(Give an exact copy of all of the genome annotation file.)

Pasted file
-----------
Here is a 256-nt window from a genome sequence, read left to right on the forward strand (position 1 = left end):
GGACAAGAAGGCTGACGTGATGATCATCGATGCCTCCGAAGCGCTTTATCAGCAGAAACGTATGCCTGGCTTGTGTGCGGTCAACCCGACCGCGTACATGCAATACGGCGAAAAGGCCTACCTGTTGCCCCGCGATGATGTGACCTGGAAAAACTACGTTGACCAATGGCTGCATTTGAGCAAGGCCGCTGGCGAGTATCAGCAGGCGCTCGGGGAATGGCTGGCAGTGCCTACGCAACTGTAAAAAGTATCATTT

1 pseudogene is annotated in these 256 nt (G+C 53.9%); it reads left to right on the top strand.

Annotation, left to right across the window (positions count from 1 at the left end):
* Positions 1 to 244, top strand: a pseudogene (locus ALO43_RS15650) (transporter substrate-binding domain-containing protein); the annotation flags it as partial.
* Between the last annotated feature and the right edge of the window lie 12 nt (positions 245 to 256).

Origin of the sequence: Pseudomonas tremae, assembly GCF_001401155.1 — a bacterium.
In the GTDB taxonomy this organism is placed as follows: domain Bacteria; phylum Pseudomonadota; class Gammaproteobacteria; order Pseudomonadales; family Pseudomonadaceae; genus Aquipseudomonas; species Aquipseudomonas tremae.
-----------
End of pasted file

Here is a 256-nt window from a genome sequence, read left to right on the forward strand (position 1 = left end):
GGACAAGAAGGCTGACGTGATGATCATCGATGCCTCCGAAGCGCTTTATCAGCAGAAACGTATGCCTGGCTTGTGTGCGGTCAACCCGACCGCGTACATGCAATACGGCGAAAAGGCCTACCTGTTGCCCCGCGATGATGTGACCTGGAAAAACTACGTTGACCAATGGCTGCATTTGAGCAAGGCCGCTGGCGAGTATCAGCAGGCGCTCGGGGAATGGCTGGCAGTGCCTACGCAACTGTAAAAAGTATCATTT

1 pseudogene is annotated in these 256 nt (G+C 53.9%); it reads left to right on the top strand.

Annotation, left to right across the window (positions count from 1 at the left end):
* Positions 1 to 244, top strand: a pseudogene (locus ALO43_RS15650) (transporter substrate-binding domain-containing protein); the annotation flags it as partial.
* Between the last annotated feature and the right edge of the window lie 12 nt (positions 245 to 256).

Origin of the sequence: Pseudomonas tremae, assembly GCF_001401155.1 — a bacterium.
In the GTDB taxonomy this organism is placed as follows: domain Bacteria; phylum Pseudomonadota; class Gammaproteobacteria; order Pseudomonadales; family Pseudomonadaceae; genus Aquipseudomonas; species Aquipseudomonas tremae.